In general, when it comes to equity and in the event of a financial emergency, it won’t be as easy to tap into your lake home’s equity for help.

Payment acceleration:

Unless you are looking to flip homes, most real estate investments are long term goal oriented.  Lake home inventory is not as high as the demand for it.  So, how can we accelerate the wealth building process?

Quite simply, the faster you pay off the principal balance, the faster you build equity. That’s assuming, of course, your home value stays the same or increases, but not everyone has extra money to through at the mortgage each month.

However, what if you had rental income?  Not all lake homes are rented, but many homeowners will rent specific weeks out throughout the year to generate some additional income from the property.  What to do with that money?  Well… we could pay the real estate taxes or the homeowners insurance each year with it, but more times than not that money is rolled into the mortgage payment through escrow anyways.  What about throwing it towards the mortgage payment?  Any money over and above the minimum payment will go directly towards the principal balance.  For instance, if you take a $300,000 mortgage at 4.5% (30 year fixed) and you can pay an extra $500/ month towards the mortgage, you can essentially pay that home off 12 years faster, as well as reduce your total interest paid by about $108,000!  The following is an example from

                                                        Courtesy of

So, lets leverage that rental income into additional wealth for you!  It would take 216 months of saving that $500/ month to equal that $108,000 interest savings.  According to HomeAway, In 2014, vacation rental owners charged an average rental rate of $1,520 per week ($217/night). That translates to an average residual annual income of $27,360 for the owners.

Using rental income to pay off your lake home’s principal balance is a smart financial move that requires minimal effort, aside from some miscellaneous costs

Fix it up!

As mentioned above, many lakefront homes are passed down from one generation to the next.  Changing that “quaint/ family feel” to it, can be something that many homeowners do not want to do.  However, making some improvements around the house not only makes it easier to sell later, but….  Wait for it…. builds equity and wealth!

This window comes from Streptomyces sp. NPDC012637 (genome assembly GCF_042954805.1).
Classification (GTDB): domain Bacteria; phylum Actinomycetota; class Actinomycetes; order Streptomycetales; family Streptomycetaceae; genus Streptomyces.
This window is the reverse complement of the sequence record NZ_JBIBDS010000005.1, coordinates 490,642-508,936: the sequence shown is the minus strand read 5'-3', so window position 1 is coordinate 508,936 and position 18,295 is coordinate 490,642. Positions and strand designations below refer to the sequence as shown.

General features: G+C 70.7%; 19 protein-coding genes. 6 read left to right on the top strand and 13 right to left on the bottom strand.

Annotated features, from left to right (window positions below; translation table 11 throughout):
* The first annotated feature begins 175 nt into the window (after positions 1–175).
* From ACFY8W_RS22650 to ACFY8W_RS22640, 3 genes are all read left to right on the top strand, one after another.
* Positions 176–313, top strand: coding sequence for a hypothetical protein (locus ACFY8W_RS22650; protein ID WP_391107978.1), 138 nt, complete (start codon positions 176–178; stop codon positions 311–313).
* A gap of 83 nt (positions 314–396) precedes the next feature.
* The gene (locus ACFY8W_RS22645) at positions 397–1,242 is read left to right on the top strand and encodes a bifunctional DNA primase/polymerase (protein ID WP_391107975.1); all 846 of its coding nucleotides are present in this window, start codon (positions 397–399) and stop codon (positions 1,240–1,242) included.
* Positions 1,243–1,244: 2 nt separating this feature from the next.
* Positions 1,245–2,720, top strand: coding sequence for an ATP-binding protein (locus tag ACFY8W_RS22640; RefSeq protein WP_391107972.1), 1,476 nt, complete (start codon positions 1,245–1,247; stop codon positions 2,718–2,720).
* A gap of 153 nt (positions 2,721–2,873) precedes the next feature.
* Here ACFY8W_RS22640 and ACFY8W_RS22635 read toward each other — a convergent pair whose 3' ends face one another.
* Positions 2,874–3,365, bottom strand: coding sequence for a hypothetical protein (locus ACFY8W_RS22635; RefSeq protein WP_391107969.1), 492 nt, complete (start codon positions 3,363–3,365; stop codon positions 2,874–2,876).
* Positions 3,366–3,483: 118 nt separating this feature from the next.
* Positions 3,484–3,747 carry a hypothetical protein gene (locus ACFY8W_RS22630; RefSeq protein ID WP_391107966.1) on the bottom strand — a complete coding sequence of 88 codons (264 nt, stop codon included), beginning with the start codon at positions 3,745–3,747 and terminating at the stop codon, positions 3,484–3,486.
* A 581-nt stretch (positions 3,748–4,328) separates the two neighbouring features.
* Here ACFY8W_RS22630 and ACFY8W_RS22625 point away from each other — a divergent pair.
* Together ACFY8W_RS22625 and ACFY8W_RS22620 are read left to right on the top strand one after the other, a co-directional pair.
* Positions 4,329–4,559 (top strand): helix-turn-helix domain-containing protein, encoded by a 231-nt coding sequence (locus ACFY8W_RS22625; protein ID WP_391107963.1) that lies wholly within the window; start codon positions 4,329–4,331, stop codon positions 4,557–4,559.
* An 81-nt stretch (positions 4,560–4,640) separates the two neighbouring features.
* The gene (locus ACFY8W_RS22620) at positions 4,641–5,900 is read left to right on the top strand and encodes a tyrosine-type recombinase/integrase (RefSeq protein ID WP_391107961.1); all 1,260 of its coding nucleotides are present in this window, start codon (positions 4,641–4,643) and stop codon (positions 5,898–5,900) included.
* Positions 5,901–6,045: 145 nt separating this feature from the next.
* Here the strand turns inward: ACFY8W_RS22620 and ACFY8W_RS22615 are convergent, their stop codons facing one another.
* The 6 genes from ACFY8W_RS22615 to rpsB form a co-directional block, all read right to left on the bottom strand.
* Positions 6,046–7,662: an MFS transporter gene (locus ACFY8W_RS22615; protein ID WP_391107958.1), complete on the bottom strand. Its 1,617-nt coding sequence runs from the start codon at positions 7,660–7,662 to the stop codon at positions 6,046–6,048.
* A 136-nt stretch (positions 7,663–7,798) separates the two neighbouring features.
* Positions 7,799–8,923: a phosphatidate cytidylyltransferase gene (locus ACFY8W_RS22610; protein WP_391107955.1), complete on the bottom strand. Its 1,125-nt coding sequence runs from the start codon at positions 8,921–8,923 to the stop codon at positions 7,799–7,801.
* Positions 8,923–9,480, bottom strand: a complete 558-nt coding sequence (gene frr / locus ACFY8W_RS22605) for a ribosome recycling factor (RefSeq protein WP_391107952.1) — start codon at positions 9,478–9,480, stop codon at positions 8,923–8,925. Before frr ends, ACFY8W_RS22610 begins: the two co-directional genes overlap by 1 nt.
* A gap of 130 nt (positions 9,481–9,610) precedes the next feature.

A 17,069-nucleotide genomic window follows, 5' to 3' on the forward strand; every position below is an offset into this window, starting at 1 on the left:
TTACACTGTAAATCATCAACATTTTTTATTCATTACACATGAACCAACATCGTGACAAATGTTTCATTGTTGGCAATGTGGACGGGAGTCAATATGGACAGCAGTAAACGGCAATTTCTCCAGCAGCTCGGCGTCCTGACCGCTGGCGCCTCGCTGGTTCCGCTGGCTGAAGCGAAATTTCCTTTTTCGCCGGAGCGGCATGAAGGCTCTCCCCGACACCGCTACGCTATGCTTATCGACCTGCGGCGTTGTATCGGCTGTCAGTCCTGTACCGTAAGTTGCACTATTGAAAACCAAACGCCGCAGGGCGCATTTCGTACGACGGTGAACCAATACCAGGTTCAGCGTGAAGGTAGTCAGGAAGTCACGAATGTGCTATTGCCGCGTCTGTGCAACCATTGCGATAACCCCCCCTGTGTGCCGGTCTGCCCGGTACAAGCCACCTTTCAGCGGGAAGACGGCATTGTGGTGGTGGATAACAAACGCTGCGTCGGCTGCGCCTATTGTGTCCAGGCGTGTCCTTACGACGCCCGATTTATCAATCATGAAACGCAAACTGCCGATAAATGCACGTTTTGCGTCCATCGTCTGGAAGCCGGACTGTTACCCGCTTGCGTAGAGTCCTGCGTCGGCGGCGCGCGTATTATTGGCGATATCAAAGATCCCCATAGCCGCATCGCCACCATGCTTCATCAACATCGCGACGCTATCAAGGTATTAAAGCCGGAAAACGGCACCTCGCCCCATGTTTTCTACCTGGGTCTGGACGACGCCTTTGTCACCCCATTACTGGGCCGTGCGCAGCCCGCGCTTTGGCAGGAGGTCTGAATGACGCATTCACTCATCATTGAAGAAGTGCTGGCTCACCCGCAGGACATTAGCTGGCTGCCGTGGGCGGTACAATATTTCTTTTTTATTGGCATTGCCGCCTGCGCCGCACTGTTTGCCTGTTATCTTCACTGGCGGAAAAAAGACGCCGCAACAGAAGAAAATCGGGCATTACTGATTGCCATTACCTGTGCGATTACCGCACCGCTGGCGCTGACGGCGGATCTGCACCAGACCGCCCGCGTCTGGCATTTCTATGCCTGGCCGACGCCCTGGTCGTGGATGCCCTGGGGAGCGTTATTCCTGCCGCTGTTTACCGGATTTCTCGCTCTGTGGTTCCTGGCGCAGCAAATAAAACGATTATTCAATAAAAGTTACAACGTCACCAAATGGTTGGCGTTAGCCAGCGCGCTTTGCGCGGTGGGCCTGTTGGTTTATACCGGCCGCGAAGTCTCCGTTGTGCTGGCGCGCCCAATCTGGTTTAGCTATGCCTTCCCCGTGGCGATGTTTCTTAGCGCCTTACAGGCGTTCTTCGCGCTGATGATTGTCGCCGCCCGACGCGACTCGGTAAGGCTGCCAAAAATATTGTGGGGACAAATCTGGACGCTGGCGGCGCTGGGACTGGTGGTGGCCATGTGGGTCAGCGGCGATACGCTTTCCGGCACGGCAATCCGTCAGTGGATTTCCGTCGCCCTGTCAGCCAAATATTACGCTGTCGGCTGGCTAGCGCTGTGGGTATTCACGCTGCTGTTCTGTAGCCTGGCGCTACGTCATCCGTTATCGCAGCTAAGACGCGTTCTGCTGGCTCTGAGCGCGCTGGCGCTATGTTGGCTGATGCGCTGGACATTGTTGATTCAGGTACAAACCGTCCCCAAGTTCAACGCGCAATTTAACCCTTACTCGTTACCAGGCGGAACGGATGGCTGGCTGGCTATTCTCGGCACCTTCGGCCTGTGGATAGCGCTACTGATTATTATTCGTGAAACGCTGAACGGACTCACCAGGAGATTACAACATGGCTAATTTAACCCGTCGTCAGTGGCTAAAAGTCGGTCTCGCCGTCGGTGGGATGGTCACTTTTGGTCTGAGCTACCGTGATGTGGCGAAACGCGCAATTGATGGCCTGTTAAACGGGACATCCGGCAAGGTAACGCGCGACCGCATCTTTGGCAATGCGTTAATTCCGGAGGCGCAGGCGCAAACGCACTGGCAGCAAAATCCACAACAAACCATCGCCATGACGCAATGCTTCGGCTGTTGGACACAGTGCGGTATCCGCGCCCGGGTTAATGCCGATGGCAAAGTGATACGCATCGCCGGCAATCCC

You must have good vision and understand what will add value and what is simply costing money.  While its certainly important to do some things that NEED to be done and some that you WANT to be done, it’s important to understand renovation rates of return.  Some updates can help you, others simply cost more than they’re worth. Therefore, it’s important to consult a real estate professional and a contractor before investing in home improvements.

You may not know that some common updates show a negative return on investment such as master suite, bathroom and deck additions. While these projects may be glamorous and popular, they often cost twice as much as their resale values.  A great article about this can be found here at

In many cases… “less is more”.  In fact, simple tweaks like attic insulation, garage door replacement and minor kitchen remodeling offer the best returns on investment.

Landscaping, bathroom improvements and fresh coats of paint can help increase the value of your lake home, too. Curious about energy efficiency…  well…  that’s a whole other article.

As you can see, there is great reward and great potential when owning a lake home.  However, there are also some potential other hurdles.  If you are truly looking to build wealth through real estate and secure a spot that you simply love to go to, you should highly consider looking at a home on a lake.  Who knows….  Maybe even pass the home down to your grand-kids.

Want to know how much lake home you can afford? Contact MBA Mortgage here.

Re-posted by Scott Freerksen “The Lake Guy”

Leave a Reply